Good questions make good writers. Some of the best questions start with “What if…”. I have managed to keep a draft on track by asking myself a few choice questions like that. I won’t say that the answers were always entirely satisfactory but they kept the story moving forward. One of the challenges of writing by the seat of one’s pants is that you generate a lot of extraneous side stories that don’t contribute to the development of the main plot.
The conventional wisdom among writers is that you have to weed out the extraneous threads when you edit. The key here is figuring out what the main story is that you are telling. I do appreciate the archival features of modern writing tools. It allows you to save all the iterations that you go through on the way to writing your masterpiece. If you delete something critical, you can easily retrieve it. You can also try various alternative sequences and versions to see how they read.
All of these tools aren’t worth a whit if you don’t have the judgement to figure out what is good and what isn’t. This is the foundation of the advice that writers must read a lot. It is how you acquire the experience that feeds your judgement. Thus, it is good to read widely, even beyond the margins of your chosen genre. The primary criteria should be quality writing and insight into human nature. I suspect the two are subtly related.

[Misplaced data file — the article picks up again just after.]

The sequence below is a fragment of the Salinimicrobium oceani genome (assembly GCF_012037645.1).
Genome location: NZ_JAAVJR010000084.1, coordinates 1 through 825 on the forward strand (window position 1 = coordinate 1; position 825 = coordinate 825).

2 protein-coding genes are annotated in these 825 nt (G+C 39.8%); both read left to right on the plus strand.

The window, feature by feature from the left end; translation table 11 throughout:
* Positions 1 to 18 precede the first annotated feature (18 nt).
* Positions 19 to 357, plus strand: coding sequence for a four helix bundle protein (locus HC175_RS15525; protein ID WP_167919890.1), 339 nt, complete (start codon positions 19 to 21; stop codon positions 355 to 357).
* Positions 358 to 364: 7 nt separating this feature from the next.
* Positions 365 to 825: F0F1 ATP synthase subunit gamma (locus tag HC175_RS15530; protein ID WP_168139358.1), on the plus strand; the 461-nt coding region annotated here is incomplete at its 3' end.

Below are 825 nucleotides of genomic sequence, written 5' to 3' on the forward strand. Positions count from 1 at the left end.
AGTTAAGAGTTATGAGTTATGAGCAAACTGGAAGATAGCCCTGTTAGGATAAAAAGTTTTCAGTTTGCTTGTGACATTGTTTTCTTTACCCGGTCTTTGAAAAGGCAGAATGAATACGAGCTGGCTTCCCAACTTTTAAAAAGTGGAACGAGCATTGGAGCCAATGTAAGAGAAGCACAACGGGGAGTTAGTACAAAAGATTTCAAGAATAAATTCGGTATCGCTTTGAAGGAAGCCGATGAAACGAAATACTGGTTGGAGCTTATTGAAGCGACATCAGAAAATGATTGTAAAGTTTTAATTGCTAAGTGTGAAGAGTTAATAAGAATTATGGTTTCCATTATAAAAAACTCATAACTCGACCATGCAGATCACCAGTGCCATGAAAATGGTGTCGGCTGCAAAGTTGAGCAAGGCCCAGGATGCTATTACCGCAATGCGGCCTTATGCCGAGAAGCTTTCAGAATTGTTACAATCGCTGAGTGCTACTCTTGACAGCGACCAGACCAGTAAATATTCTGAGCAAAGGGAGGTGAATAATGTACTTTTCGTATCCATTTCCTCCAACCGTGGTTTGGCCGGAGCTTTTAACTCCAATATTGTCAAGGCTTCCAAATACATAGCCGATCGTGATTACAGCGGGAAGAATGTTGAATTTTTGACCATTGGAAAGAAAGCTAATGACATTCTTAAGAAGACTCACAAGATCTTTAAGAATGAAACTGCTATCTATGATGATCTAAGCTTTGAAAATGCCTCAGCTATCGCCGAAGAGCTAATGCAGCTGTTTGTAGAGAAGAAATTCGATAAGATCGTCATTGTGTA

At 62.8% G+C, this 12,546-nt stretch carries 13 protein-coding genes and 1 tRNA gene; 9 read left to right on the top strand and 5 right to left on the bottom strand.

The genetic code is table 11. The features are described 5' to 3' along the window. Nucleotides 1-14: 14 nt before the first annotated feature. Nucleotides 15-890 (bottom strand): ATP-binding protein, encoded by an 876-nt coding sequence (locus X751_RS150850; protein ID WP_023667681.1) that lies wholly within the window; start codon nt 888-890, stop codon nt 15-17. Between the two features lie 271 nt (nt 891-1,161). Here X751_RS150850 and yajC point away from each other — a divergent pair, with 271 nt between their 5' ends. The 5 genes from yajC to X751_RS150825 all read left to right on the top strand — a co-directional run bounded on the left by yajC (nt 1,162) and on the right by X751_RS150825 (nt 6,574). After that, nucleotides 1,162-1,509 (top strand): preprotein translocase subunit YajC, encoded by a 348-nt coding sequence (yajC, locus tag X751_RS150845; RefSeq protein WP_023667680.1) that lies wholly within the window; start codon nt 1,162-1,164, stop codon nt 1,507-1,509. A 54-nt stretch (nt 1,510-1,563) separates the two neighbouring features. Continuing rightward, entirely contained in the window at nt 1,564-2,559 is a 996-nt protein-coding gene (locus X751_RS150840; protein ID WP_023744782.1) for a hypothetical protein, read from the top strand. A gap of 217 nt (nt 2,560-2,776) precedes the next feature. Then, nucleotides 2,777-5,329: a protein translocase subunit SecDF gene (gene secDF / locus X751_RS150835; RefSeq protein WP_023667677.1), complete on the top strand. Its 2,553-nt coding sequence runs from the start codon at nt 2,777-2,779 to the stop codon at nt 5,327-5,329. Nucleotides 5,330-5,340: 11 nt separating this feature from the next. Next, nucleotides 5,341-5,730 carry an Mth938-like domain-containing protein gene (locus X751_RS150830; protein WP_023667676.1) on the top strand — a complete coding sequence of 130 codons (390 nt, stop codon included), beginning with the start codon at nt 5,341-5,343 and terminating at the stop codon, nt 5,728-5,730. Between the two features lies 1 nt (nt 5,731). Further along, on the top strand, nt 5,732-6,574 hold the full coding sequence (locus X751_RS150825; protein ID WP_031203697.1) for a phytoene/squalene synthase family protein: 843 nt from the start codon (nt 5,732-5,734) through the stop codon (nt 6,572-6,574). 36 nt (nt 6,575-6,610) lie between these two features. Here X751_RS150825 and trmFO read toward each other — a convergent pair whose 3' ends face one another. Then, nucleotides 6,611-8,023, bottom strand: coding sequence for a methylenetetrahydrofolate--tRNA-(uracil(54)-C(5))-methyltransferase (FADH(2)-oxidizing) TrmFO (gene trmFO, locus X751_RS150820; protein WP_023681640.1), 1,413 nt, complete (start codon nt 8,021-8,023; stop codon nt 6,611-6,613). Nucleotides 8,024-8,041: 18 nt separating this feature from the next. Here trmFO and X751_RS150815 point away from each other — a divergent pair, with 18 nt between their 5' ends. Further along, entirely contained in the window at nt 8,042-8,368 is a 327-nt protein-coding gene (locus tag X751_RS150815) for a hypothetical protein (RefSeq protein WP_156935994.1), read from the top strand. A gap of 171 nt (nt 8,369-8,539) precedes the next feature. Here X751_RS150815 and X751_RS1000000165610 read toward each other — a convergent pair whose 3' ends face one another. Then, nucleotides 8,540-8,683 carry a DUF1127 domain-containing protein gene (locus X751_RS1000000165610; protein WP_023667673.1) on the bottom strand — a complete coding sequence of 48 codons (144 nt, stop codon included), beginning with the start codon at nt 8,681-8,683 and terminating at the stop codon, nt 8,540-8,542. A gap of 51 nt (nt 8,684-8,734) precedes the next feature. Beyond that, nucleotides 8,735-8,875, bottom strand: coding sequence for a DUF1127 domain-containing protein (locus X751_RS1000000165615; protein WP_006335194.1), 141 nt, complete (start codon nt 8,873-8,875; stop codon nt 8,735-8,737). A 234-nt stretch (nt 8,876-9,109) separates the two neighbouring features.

The other big question that challenges every writer is deciding when a piece is done. There are numerous objective criteria, such as number of words, structural completeness, and carefully listening to the comments of respected reviewers. The latter takes practice. It is hard to hear people say critical things about your creation, no matter how deserved the comments may be. But the writer’s response to such criticism must be kept simple. They must thank their critics. No excuses should be made. Discussion is not event required unless it is to ask questions in order to better understand the comments.
It is incredibly difficult to listen to criticism without becoming defensive. It is hard enough to expose your most sensitive inner thoughts to others but then to accept their comments without response is harder still. It is absolutely necessary though. If you value honest criticism, as you must if you intend to grow and improve as a writer, you must reward the person that provides it with your sincere thanks.
I know this to be true but I must admit that I haven’t managed to write a draft that was complete enough to ask for serious criticism. I have written some character sketches that I have asked for criticism on. I have intended to thank my reviewers properly. I am not a good judge of how well I did on that. I suspect there is plenty of room for growth in that regard as well.
Sweet dreams, don’t forget to tell the ones you love that you love them, and most important of all, be kind.